3. Craftsman 50230 Mechanics Tool Set
From the brand you know for its quality and lifetime warranty, we give you a mechanic’s tool set that embodies the Craftsman legacy. The Craftsman 50230 is a tremendous collection of tools for every automotive maintenance need. The 230-piece set fits in a perfectly-formed hard case and is made of high-quality stainless steel, giving them the look and style that says quality.
With ratchets, extensions, and plenty of Allen keys for all needs in standard and metric, this kit has it all. Anyone who has had the experience of working with Craftsman tools can vouch that they are always the pack leader in everything from lawnmowers to cordless drills. Adding this comprehensive set to your tool collection is a wise investment.
While the tools hold up fine, the case gave some users issues. The only problem regarding the tools that any user has complained about is that, since Craftsman moved their assembly operation to China, there seems to have been a dip in quality. For lovers of the Craftsman family of products, this is an apparent cause for concern.
4. Stanley STMT71648 Socket Set
Since Stanley merged with Black and Decker, they have only gotten better. The Stanley STMT71648 Socket Set is small but efficient and has what you need and none of what you don’t.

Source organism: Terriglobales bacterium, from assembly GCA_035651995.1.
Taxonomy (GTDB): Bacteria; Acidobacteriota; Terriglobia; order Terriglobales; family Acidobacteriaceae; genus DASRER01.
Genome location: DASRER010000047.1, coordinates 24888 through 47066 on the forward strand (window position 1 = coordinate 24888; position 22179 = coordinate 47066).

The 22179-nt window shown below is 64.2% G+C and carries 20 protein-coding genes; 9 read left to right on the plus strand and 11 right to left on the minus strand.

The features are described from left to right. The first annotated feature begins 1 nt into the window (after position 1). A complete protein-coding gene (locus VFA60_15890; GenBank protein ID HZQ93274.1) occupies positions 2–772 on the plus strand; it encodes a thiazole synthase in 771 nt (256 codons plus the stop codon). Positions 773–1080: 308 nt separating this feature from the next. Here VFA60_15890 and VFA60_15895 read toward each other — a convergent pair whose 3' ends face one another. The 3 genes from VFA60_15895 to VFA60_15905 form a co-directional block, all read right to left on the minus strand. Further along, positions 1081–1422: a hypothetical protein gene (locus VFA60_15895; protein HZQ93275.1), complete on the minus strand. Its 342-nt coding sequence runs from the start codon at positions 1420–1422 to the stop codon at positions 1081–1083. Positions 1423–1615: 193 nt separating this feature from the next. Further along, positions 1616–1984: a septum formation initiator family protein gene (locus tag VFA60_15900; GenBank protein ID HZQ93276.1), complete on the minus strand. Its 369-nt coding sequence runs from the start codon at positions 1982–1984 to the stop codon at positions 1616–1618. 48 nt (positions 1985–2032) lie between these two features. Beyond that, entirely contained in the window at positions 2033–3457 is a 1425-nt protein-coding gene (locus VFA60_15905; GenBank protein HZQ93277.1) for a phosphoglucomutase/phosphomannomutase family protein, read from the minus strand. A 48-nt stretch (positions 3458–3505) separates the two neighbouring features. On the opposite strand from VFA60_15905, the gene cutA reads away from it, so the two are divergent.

They have included their Max-Drive design into the included ratchet, offering 15% more torque, and all of the sockets meet ANSI standards for sockets and ratchets. Plus, every piece in this set is made of heat-treated, high-alloy steel, giving it superior durability and performance.
Again, the case poses a problem. It has the proper molds for the pieces but does not hold them in place. And the etching on the sockets to indicate the sizes is very shallow and rubs off over time. There have been some manufacturing issues with some of the pieces as well, which have caused them to break almost immediately.
5. Crescent CTK84CMPN Mechanics Tool Set
Since the case seems to be a problem with many of these sets, let us start by saying that the Crescent CTK84CMPN features a blow mold case that secures all the included tools nicely. It even has metal hinges that won’t weaken over time and the two latches keep everything nice and tight.
Every piece in this set exceeds the most updated ANSI and ASME specifications, and they come with a full guarantee. You are sure to find the appropriate metric or standard sizes of socket or Allen key in this set. And to sweeten the deal, the ratchet is a 60-tooth design with only 6 degrees of swing.
On the downside, There have been some problems with sets arriving that are already starting to rust and some locking clips that are cheaply made and easily broken.
6. GEARWRENCH 80550P Mechanics Tool Set
The biggest problem with most ratchets is the degree of swing for the teeth to grab. GEARWRENCH has solved that problem. The GEARWRENCH 80550P ratchet has a 3-degree swing arc, making it easier to use in tighter spaces. And they are equipped with 120 tooth pawls to ensure easy grabbing.